The world seems full of smoke ahead of a world currency war. The weapon of choice is quantitative easing, a.k.a. QE. If you print a trillion, I'll print a trillion. Of course, he and she will too. No change in exchange rates after a trillion? Let's do it again, QE2. If you listen to people like Geithner, the end of the world is quite near. Rich people everywhere are buying gold for a little peace of mind, not just the Chinese. They are literally trucking it by the ton or two home. When currency values vanish in a QE melee, at least the rich have the gold to stay rich.

              If you listen to American pundits, politicians or government officials, it's all China's fault. China is far from perfect. Its currency policy certainly isn't. But it is not the cause for the world's ills. The U.S. is by far the biggest source of uncertainty and the initiator of the QE war. Its elite created the biggest financial bubble since 1929, even removing regulations designed to prevent it, and left the U.S. economy in shambles after its burst. The same people want to find a quick cure to hold onto their power.

              Unfortunately, there is no quick cure.

              The U.S. has cut interest rates to zero and run up the budget deficit to 10 percent of GDP. It's a shock-and-awe Keneysian policy. But, after a few quarters of strong growth, the economy is turning down again, and the unemployment remains close to 10 percent. And this figure would be much higher, close to 20 percent like Spain's, if it included the underemployed and those who have stopped looking for work.

              The stimulus has failed.

              How should one interpret the result? If you were Paul Krugman, you would say it wasn't enough. Of course, if 20 percent of GDP in budget deficit and another round of QE still don't work, he would say not enough again. You can never prove Krugman wrong. Such a smart fellow.

              The second interpretation is that it takes time for the economy to heal. No economy recovers so quickly after a bubble that big. During this prolonged and massive bubble, resources have become so misallocated that it takes time for regeneration. In particular, when the labor market is misallocated, it just can't correct itself quickly.

              Hence, when an economy is in a misallocated state, a stimulus kicks up growth through its own power but can't get the multiplier effect for the economy to sustain growth beyond.

              The third interpretation is that it's China's fault. Yes, China's exports to the U.S. rose sharply during its stimulus-inspired pickup, i.e., the stimulus partly went to China. But, whose fault is it? Apple makes all the iPhones in China, because it costs under US$ 20 each, even after the massive wage increase for Chinese workers. Apple's gross margins are 30 times the processing cost that goes to China. Maybe Apple is an extreme example. But, the fact is that China's exports to the US are American goods that retail for 3-4 times of the factory-gate prices. American companies want to make the goods in China to satisfy the stimulus-inspired demand.

              People like Geithner would argue that China should raise the currency to force American companies to move production back to the U.S. I suppose that that is how the whole yuan appreciation idea may work. But, at what exchange rate would the American companies want to do it? American wages are ten times China's. Should China increase its currency value ten times?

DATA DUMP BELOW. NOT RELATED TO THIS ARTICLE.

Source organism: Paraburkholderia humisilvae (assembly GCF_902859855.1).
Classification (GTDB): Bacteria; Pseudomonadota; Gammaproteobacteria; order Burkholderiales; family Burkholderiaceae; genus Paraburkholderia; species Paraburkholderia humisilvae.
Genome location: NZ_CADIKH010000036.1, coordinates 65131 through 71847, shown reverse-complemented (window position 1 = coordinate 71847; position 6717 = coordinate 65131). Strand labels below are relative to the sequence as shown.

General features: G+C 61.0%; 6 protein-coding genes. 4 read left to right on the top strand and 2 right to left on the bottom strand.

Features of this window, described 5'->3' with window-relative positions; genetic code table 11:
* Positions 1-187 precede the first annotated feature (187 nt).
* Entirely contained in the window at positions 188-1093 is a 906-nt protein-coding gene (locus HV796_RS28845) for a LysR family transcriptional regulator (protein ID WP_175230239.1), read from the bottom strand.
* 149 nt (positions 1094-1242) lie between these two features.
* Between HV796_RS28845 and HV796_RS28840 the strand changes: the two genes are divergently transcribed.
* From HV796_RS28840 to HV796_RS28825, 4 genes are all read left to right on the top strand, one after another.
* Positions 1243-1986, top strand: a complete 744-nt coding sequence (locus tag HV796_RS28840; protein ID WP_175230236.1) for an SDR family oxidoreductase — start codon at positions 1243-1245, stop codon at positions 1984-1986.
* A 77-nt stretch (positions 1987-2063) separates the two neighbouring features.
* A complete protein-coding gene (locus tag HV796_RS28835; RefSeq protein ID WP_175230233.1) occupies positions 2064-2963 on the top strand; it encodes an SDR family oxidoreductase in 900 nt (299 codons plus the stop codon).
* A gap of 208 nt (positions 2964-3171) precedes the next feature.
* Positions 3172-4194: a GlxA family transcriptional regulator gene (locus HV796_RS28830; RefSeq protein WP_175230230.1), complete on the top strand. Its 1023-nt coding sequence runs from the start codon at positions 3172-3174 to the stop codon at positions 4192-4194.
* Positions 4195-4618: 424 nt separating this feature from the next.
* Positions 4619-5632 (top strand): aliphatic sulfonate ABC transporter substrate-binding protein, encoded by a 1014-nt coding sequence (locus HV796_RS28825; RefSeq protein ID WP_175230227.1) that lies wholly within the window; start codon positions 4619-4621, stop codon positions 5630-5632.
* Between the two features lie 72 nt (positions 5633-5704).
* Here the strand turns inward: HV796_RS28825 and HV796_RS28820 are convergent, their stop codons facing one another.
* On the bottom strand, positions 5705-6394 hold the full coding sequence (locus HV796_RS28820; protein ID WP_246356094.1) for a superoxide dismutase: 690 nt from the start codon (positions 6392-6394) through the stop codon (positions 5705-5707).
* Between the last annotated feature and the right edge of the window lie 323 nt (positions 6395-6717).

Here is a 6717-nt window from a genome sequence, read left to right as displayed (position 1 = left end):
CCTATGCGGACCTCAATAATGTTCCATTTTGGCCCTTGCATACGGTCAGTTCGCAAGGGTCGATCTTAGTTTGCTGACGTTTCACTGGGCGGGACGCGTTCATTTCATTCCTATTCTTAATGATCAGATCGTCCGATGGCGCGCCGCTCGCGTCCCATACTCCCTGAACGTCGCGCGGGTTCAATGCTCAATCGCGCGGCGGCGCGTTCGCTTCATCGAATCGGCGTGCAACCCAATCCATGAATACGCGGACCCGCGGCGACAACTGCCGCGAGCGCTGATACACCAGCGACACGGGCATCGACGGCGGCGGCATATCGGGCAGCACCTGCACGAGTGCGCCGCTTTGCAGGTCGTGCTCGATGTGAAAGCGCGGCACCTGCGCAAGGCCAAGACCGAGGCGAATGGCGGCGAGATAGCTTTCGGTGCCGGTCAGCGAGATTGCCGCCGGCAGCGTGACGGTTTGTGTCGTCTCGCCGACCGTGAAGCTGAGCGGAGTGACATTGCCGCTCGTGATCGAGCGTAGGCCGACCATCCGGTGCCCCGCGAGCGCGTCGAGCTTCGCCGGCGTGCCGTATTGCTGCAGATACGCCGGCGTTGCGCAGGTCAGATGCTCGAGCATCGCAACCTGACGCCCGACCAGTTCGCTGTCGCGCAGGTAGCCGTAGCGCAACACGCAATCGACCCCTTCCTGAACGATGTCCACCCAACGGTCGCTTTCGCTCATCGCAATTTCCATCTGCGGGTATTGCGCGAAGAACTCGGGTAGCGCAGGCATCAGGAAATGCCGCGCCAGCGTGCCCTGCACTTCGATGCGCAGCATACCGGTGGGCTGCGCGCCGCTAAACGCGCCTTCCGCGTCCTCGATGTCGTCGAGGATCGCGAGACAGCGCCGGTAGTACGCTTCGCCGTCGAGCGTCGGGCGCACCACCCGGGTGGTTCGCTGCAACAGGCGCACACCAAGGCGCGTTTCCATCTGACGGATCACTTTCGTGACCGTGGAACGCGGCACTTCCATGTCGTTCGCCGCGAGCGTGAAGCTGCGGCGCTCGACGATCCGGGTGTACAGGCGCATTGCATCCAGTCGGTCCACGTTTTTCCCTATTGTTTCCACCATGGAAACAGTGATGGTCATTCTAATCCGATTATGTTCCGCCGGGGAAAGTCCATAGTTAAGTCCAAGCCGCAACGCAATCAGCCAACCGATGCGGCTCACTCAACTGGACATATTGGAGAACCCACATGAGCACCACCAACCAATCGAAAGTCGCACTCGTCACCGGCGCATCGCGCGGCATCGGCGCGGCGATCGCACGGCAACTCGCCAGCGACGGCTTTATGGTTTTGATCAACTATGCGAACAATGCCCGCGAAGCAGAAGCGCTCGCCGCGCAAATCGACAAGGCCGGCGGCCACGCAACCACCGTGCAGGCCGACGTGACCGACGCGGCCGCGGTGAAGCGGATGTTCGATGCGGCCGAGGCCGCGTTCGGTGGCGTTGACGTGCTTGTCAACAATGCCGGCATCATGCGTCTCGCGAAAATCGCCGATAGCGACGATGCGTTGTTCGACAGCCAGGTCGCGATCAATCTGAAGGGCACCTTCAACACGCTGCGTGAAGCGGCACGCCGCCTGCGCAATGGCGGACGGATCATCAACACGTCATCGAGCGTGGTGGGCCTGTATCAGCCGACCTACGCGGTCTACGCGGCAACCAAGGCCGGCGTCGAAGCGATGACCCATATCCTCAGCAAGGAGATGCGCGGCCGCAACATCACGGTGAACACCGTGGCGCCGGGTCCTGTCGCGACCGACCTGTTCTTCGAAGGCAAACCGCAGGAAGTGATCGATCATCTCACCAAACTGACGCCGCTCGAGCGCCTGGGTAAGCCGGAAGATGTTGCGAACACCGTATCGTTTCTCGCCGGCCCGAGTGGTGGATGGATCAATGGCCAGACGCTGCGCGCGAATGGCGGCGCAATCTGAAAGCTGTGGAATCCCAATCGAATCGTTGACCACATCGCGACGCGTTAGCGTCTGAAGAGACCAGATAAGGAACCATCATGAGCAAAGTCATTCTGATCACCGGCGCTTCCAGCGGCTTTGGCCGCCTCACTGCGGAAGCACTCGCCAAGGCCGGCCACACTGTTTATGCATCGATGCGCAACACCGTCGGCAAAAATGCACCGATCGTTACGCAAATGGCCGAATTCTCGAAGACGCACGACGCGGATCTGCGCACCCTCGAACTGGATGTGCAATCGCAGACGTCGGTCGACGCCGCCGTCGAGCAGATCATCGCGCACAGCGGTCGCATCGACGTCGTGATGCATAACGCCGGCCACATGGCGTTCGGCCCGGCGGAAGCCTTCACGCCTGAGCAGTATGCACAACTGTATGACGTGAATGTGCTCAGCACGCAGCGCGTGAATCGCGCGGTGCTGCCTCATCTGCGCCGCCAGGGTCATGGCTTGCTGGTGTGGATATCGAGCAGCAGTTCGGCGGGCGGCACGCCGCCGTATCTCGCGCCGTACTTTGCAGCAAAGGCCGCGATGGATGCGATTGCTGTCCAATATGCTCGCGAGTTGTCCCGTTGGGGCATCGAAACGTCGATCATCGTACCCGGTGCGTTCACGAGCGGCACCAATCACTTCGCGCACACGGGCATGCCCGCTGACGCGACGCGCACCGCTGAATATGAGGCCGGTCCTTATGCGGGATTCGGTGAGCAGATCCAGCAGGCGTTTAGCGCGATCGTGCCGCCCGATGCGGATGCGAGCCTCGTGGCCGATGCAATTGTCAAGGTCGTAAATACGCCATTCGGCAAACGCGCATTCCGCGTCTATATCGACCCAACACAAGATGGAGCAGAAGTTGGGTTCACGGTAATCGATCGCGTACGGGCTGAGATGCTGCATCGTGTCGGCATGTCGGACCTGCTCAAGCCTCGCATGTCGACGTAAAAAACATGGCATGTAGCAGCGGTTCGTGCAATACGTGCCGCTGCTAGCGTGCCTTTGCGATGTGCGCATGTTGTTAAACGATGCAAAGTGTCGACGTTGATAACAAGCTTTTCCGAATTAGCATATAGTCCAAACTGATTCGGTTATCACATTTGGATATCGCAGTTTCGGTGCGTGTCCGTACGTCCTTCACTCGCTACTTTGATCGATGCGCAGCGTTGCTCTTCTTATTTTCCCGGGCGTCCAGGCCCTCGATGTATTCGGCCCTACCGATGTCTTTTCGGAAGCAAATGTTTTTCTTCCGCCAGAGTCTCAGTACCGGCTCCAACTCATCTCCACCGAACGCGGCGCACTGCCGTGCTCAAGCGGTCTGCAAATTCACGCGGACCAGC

Of course, the American pundits wouldn't put it that way. They would talk about China's trade or current account surplus and the rising forex reserves, the prima facie evidence of currency manipulation. I don't want to deny that the rising forex reserves are a problem that China must tackle with. But, it is a separate issue from the US economy.

              The solution isn't yuan appreciation either.

              Everybody knows China has a massive savings rate of around half of its GDP. It's a simple equation that the current account surplus is equal to savings minus investment. If the current account surplus is a problem, it is either insufficient investment or excessive frugality. China's investment is over 40 percent of GDP. Even casual observers would find China's investment too much. Are Chinese people too frugal? The household income is probably under 40 percent of GDP. How could they be the source of the gigantic savings?

              The problem is China's political economy. The government sector raises money through taxes, fees, monopoly franchises and high property prices. The property sales were 14 percent of GDP. If the price is normalized, i.e., halved, the household sector would have 7 percent of GDP more. The household savings rate is roughly one third. That would boost domestic demand by nearly 5 percent, wiping away the whole current account surplus.

              China's education and healthcare systems are quite scary to the people. They are very creative at squeezing the household sector. The teachers need gifts on holidays. There are lots of holidays. Hospitals eye patients on how much money they can be squeezed out of and provide services accordingly. China's household sector is squeezed, punched upon and kicked at everyday. For the masses it is a joke that they have too much money to fund the current account surplus.

              China's current account surplus is mainly due to its political economy. The gray income is vast, possibly 10 percent of GDP. Such money normally goes offshore. But, because the dollar is weak and China's property market is sizzling, the money stays in China and goes disproportionately into the property market. Unless the gray income is reduced through anti-corruption campaigns, the current account surplus won't go away.